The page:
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Inkscape 1.0 Alpha Released For This Leading Open-Source Vector Graphics Program

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  • #11
    Originally posted by Brisse View Post
    Inkscape is alpha stage software? Who knew! It's been solid whenever I've used it
    feature.major.minor

    Feature list is embodied in a roadmap and there is a clear roadmap to reach what is classified as v1.0.0 . To be feature complete is a long journey with many stops on the way. At each MAJOR step a release is made with alpha and beta version before an #.M.0 is released.

    So up until now Inkscape hasn't been "alpha stage", it has been on a path of reaching full feature list. At any point they could have reduced the scope of the roadmap to hit "v1" sooner and in fact what happened was sort of the reverse. I have been using this since v0.3.x and <3 the software (daily use it). Suddenly they reach v0.5.x and the next release was in the 90's because they had defined a featureset that was reasonable for v1.0. One of the major ones was GTK3 and there have been quite a number of apha's attempting gtk3 usage (I first tried with 0.90.1 gtk3 test) and it was broken as.

    I tried this release today on my windows machine and it is working well.

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    • #12
      Still I think 50% of the audience only accepts Web 2.0 javascript apps these days. I know quite many who switched from Inkscape to draw.io. Web 2.0 will even support Wacom tablets when JS USB drivers begin to appear.

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      • #13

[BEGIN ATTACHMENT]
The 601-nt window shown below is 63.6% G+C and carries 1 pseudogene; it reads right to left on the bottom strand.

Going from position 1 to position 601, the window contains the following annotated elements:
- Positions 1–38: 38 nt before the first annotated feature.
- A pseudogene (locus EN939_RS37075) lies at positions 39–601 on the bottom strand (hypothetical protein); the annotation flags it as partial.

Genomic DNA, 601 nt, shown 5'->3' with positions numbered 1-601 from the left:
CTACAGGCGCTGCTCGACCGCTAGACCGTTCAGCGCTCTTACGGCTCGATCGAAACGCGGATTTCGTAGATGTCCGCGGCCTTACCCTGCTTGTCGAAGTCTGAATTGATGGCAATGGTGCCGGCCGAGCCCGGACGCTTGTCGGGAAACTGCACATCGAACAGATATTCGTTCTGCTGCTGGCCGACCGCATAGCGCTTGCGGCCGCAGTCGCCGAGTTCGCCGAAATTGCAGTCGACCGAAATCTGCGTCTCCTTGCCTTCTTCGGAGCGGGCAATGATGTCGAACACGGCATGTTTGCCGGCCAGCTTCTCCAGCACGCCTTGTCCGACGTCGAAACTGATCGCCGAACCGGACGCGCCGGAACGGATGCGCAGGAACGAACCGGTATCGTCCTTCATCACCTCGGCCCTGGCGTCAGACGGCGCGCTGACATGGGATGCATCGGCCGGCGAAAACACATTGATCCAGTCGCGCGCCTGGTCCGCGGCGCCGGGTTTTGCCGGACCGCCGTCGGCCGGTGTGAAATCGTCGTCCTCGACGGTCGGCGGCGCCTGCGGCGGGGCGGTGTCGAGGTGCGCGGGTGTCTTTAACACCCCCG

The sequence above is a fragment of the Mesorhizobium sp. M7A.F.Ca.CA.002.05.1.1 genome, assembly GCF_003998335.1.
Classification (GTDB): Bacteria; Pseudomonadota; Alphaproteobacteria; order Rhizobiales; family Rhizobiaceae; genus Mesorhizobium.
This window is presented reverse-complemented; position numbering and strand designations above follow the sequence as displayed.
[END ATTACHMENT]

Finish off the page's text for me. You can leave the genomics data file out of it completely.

Originally posted by caligula View Post
        Still I think 50% of the audience only accepts Web 2.0 javascript apps these days. I know quite many who switched from Inkscape to draw.io. Web 2.0 will even support Wacom tablets when JS USB drivers begin to appear.
        Wow. I just checked out draw.io. It's incredible. Surprisingly, the GUI is responsive on my old system. Nicely documented. It has a nice set of shapes to work with. It's very easy to bind text to the centre of objects; something which is a bit more awkward in Inkscape.

        The main drawbacks I can see over Inkscape are:
        • It looks more simplistic than Inkscape. Less features.
        • No extension system.
        • I expect if you tried to deal with a large complex vector diagram in it, it would be slow.
        • Your data is not private. You should assume that the app creator can see everything you do and is saving that data. I like the privacy of my local copy of Inkscape.
        • Presumably that XML format it works with is proprietary. The software is proprietary also. Not great for digital preservation. I know it has import and export features, but that's not the same as the native file format.
        • It has an offline mode, but how reliable is that? People who like to work offline or need to may prefer Inkscape.
        Having said all that, I expect draw.io will suffice for the needs of many people.

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        • #14
          Originally posted by cybertraveler View Post
          [/LIST]Having said all that, I expect draw.io will suffice for the needs of many people.
          There are similar web based tools for raster graphics. I've seen one Krita clone, but can't remember its name. There are also some specialied vector tools for UML, flowcharts etc.

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          • #15
            Much like GIMP I truly stop caring about 4 years ago when both projects routinely kept moving the goal post on their target listings.

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            • #16
              Originally posted by Marc Driftmeyer View Post
              Much like GIMP I truly stop caring about 4 years ago when both projects routinely kept moving the goal post on their target listings.